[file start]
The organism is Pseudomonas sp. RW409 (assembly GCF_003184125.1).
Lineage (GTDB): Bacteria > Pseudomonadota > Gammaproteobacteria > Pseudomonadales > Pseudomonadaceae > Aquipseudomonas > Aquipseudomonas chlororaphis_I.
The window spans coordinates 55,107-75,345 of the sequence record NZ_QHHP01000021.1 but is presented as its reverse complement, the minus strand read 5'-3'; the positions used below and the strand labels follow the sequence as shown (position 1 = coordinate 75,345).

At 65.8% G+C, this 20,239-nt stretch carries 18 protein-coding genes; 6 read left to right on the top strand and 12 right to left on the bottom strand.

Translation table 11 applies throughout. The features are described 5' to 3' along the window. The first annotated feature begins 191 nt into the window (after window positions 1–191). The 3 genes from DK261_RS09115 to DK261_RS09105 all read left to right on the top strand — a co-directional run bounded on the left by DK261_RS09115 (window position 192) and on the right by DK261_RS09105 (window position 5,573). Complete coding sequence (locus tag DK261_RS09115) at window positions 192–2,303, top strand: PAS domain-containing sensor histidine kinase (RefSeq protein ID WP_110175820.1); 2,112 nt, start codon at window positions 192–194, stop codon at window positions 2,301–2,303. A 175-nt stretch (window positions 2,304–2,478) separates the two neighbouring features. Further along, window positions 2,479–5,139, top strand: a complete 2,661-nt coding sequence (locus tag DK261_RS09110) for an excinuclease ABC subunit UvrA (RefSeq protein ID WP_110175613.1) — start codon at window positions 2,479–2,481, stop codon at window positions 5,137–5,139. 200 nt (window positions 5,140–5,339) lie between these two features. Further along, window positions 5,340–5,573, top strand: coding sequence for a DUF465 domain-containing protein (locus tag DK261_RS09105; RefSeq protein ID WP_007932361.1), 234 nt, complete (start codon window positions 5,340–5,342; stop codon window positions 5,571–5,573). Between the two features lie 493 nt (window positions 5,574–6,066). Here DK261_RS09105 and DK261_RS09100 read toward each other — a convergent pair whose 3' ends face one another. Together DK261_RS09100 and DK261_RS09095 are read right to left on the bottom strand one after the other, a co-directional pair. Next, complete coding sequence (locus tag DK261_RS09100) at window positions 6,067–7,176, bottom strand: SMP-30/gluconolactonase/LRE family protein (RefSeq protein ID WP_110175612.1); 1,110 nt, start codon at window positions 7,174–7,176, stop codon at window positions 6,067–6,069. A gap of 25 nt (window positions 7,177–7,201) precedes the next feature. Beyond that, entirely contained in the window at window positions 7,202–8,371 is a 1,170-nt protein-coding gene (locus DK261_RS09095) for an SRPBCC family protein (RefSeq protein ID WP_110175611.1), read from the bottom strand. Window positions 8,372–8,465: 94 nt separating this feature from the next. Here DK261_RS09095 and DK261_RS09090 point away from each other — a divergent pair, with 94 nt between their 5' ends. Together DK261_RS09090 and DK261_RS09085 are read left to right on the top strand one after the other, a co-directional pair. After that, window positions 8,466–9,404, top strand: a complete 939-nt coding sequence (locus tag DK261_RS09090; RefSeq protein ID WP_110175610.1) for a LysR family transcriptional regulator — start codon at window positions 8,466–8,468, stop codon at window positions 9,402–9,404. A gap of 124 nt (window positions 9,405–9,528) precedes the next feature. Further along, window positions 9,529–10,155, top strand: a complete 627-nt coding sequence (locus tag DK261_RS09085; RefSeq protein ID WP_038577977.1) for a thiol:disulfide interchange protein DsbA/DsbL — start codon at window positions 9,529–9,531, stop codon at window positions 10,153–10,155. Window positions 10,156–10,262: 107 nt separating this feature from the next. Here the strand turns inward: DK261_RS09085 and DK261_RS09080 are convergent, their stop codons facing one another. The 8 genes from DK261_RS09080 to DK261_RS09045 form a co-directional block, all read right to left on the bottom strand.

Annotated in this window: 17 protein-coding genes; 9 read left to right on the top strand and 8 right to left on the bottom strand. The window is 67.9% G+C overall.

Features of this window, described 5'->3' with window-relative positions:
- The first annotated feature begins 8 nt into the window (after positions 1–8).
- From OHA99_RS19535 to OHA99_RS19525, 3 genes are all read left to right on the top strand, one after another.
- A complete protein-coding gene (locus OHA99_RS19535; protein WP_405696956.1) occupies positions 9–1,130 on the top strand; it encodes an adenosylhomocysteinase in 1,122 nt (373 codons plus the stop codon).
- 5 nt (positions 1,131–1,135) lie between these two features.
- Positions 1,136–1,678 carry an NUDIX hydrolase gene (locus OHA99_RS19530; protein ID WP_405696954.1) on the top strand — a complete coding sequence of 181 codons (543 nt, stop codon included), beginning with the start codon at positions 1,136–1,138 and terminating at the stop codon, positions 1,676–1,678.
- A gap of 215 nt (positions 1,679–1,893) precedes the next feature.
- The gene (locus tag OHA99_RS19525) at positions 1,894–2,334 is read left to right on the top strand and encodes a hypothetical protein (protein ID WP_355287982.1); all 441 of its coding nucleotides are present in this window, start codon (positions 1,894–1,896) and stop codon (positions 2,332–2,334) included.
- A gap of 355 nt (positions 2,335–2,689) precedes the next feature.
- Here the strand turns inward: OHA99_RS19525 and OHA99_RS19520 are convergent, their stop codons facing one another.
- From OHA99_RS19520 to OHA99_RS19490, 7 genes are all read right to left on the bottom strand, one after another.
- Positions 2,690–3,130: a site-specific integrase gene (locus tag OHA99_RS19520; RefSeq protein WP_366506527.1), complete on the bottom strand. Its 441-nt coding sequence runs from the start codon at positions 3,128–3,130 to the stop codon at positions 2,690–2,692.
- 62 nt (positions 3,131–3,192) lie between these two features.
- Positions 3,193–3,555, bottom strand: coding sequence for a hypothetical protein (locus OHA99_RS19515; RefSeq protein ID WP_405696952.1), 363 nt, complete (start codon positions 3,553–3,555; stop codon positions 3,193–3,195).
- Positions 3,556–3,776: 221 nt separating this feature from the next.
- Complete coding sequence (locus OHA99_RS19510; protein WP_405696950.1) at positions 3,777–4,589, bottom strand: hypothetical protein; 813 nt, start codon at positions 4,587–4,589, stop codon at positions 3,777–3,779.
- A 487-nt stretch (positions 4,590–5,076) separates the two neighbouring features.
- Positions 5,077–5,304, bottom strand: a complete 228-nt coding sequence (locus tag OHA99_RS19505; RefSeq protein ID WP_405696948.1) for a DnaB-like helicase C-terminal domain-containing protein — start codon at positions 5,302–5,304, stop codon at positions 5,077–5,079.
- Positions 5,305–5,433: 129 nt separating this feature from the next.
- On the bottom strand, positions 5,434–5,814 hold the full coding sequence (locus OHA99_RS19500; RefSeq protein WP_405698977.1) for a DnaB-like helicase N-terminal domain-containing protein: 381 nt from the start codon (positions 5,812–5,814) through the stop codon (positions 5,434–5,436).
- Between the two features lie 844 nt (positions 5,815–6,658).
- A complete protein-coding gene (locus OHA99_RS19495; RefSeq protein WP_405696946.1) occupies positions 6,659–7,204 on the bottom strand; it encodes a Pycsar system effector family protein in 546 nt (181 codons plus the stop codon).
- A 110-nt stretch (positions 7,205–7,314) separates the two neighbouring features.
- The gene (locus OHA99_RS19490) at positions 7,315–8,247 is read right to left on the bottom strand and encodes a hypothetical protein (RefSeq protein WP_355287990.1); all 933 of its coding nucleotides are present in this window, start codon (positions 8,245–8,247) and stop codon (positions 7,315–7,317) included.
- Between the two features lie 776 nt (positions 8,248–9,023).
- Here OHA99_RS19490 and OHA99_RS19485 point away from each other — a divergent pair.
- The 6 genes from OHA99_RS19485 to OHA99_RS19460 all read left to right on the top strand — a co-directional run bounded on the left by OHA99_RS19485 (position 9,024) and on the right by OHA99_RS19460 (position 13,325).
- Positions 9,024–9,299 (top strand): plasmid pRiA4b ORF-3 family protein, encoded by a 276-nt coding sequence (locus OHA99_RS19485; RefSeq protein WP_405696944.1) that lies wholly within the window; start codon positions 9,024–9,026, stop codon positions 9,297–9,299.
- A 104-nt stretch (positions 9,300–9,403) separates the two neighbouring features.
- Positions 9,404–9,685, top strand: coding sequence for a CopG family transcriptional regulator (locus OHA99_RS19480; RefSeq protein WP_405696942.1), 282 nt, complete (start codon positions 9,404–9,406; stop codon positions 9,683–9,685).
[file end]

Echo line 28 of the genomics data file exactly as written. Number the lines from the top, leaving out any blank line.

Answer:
- A complete protein-coding gene (locus OHA99_RS19495; RefSeq protein WP_405696946.1) occupies positions 6,659–7,204 on the bottom strand; it encodes a Pycsar system effector family protein in 546 nt (181 codons plus the stop codon).